This Friday, a special late-night meditation on the Rig Veda will take place at Gloucester Cathedral as part of the prestigious Three Choirs Festival. The concert weaves together Vedic chant with choral settings of these Hindu texts. Jean Coulthard, a student of Vaughan Williams, exults the mystery of creation, while delicate music of contemporary composers Anna R Matthews, Roxanna Panufnik and Sally Lamb McCune embraces the listener, mirroring the celestial beauty of Holst’s settings for choir and solo harp.
This concert will see the Oriel Singers give the premiere performance of Asvins under the baton of Ben Sawyer.
Tickets and full details: https://3choirs.org/whats-on/meditations-on-the-rig-veda/
The prestigious Three Choirs Festival is the oldest non-competitive classical music festival in the world, celebrating its 300th anniversary in 2015. It comprises a week-long programme of choral and orchestral concerts, cathedral services, solo and chamber music recitals, masterclasses, talks, theatre, exhibitions and walks, rotating each summer between the beautiful English cathedral cities of Hereford, Gloucester and Worcester.
Posted in Choral, Composition, Performance
Tagged Asvins, cathedral, choir, choral, concert, Gloucester, Gloucester Cathedral, Holst, performance, Rig Veda, Roxanna Panufnik, Three Choirs Festival
I received some exciting news last week: ‘Hast thou not known?’ has been shortlisted for the final of the King James Bible Composition Awards! It will be performed alongside the seven other shortlisted works (three others in the same category as me and four in the other category) at the beautiful Temple Church, London, on 17th May at 6pm.
To find out more and book tickets to the concert, where the winners will be announced, visit www.kingjamesbibletrust.org/community/king-james-bible-composition-awards.
‘Hast thou not known?’ was written for category B of this competition:
CATEGORY B (in partnership with the Royal College of Music)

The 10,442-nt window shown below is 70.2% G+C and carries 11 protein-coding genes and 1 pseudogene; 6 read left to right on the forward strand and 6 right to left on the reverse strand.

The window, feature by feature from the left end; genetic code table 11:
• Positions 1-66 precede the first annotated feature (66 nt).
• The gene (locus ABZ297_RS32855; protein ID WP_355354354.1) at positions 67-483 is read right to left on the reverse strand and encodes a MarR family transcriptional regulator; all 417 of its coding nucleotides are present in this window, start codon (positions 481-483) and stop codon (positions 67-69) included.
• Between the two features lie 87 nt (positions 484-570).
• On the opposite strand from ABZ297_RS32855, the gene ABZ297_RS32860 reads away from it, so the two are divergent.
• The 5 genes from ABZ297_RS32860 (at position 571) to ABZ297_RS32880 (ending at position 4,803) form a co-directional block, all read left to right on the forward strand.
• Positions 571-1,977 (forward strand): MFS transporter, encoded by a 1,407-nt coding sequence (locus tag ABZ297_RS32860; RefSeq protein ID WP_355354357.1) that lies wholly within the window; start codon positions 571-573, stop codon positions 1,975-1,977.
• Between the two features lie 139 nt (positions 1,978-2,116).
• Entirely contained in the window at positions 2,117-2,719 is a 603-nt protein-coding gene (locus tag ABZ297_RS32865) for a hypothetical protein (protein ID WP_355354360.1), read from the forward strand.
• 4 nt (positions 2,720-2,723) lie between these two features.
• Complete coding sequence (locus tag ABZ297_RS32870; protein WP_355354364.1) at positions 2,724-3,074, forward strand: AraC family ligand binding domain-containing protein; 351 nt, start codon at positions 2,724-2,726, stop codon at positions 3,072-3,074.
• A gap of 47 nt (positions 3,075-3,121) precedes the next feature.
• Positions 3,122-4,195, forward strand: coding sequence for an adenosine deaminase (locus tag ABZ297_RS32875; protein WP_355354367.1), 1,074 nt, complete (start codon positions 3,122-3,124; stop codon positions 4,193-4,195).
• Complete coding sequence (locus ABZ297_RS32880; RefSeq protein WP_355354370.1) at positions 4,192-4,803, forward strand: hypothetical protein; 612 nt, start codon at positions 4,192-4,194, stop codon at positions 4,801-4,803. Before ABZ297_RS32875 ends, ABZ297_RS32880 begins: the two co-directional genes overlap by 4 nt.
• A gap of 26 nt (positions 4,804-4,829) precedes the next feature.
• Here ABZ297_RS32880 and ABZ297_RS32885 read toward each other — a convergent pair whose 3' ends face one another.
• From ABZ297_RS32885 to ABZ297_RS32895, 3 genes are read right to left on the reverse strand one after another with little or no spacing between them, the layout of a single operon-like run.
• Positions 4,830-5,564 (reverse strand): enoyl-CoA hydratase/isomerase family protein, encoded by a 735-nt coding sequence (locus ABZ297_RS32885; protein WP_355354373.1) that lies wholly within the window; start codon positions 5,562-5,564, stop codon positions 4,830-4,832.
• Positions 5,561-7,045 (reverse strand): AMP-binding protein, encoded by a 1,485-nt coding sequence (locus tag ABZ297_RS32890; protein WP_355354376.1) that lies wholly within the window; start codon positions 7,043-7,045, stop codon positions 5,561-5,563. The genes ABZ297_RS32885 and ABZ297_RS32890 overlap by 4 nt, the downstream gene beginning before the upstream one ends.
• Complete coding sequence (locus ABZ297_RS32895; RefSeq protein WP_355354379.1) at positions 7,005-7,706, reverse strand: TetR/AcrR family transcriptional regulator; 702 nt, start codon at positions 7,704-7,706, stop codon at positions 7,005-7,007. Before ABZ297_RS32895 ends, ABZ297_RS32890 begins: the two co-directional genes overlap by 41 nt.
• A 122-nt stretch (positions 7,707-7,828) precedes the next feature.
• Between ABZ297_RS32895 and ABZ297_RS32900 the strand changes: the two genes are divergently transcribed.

Adjudicator: James MacMillan, in conjunction with Grayston Ives, Roxanna Panufnik, William Mival and James O’Donnell.
An anthem for an experienced choir (such as a cathedral, well-resourced church or professional group) in up to eight parts (SATB), unaccompanied or with organ, suitable for use in worship. Duration must not exceed eight minutes.
• Performance by the Choir of Westminster Abbey at the service to mark the completion of the 2011 celebrations on 16 November 2011
• Publication by Chester Novello music publishers
Information on Category A:
CATEGORY A (in partnership with the Royal School of Church Music)
Adjudicator: Bob Chilcott, in conjunction with Malcolm Archer, Margaret Rizza, Tim Ruffer and Philip Wilby.
An anthem or song for up to four vocal parts (SATB) and keyboard, suitable for use in worship. This should be composed with non-professional, less experienced, performers in mind, and be adaptable to whatever resources might be available, for example, optional instruments. Duration must not exceed four minutes.
• Performance by the Royal School of Church Music Millennium Youth Choir
• Publication by the RSCM
Posted in Choral, Composition
Tagged awards, Bob Chilcott, Chester Novello, choir, choral, classical, competition, compose, composing, composition, contemporary, finalist, Grayston Ives, James Macmillan, James O'Donnell, King James Bible, King James Version, KJV, music, organ, performance, publication, RCM, Roxanna Panufnik, Royal College of Music, Royal School of Church Music, RSCM, SATB, Temple Church, William Mival